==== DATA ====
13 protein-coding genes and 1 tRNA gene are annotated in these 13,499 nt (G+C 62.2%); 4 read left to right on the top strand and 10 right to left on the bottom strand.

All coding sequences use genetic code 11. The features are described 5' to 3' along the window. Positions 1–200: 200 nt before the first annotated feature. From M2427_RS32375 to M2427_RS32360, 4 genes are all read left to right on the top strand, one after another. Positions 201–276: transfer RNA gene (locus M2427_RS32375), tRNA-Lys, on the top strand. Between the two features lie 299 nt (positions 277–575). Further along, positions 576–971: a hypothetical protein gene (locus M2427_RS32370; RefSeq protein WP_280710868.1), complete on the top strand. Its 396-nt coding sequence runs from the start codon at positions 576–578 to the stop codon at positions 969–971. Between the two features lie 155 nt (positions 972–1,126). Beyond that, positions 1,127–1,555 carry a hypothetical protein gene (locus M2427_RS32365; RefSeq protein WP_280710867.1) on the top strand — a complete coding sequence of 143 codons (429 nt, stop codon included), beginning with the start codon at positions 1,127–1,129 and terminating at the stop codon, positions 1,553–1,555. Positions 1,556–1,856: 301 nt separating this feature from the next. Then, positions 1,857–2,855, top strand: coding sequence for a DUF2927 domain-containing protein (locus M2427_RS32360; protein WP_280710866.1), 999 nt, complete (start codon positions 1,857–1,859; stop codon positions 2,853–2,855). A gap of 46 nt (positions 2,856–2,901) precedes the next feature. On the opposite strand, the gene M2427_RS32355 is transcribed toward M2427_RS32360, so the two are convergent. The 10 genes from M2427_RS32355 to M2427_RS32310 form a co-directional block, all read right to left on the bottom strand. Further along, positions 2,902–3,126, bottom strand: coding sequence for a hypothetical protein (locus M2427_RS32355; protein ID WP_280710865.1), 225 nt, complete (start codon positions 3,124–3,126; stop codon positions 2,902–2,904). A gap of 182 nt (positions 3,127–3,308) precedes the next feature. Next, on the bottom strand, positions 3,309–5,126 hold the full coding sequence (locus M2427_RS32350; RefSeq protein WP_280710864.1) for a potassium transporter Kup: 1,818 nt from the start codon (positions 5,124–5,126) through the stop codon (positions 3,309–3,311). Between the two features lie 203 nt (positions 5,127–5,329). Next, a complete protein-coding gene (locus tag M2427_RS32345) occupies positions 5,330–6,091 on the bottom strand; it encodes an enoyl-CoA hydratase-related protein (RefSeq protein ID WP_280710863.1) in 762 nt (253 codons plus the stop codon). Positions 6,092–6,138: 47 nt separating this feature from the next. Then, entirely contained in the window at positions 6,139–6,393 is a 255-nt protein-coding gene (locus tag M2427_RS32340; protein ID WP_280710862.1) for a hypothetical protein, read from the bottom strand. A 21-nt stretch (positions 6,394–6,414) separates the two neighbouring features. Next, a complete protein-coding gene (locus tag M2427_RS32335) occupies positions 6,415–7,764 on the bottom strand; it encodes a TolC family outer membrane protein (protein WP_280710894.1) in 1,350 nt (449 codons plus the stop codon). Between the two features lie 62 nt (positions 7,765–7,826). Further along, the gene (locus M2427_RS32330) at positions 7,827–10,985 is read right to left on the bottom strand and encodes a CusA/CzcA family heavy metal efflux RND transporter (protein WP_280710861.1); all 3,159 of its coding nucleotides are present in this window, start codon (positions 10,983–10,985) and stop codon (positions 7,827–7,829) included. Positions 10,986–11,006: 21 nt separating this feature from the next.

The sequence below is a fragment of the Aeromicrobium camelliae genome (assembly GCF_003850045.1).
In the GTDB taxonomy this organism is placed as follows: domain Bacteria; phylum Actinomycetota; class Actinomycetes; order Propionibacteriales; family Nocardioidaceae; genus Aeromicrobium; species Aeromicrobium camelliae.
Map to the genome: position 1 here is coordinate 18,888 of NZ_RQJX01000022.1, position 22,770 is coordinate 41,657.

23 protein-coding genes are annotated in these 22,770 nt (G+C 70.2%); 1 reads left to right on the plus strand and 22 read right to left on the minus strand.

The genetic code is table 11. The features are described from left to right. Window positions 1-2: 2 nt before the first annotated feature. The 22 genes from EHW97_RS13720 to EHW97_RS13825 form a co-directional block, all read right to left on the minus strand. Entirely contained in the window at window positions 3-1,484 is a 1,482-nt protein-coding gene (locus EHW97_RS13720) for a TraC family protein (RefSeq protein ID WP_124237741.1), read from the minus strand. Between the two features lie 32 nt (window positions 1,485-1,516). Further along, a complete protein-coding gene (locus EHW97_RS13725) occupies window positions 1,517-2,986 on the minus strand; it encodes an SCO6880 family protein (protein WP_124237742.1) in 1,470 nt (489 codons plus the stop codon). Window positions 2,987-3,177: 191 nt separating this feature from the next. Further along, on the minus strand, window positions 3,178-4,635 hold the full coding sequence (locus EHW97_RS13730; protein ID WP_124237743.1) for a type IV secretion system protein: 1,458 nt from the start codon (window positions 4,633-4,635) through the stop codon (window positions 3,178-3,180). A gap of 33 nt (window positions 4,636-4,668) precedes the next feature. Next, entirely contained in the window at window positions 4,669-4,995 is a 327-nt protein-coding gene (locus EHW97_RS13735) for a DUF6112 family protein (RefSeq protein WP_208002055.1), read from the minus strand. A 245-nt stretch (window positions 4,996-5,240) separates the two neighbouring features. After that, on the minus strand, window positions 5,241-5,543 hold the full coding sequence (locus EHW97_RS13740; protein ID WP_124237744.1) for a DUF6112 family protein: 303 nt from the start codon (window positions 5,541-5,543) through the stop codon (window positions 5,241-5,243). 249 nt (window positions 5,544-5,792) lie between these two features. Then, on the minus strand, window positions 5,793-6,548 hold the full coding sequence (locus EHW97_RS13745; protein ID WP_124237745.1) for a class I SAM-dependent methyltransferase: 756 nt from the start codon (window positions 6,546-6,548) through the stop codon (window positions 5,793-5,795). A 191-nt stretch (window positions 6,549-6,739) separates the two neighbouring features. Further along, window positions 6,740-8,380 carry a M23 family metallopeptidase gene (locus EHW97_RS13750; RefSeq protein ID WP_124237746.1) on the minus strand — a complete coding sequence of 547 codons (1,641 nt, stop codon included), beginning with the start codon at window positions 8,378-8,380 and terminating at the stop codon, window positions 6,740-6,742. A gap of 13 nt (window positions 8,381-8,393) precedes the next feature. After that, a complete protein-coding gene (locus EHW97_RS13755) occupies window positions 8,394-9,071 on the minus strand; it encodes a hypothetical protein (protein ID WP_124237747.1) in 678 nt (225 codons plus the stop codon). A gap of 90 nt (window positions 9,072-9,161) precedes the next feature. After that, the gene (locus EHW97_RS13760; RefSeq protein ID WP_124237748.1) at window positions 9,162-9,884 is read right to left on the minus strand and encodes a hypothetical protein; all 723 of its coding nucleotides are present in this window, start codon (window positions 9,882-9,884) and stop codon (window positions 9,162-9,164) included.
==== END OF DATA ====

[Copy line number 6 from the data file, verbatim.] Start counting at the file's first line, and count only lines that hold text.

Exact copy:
23 protein-coding genes are annotated in these 22,770 nt (G+C 70.2%); 1 reads left to right on the plus strand and 22 read right to left on the minus strand.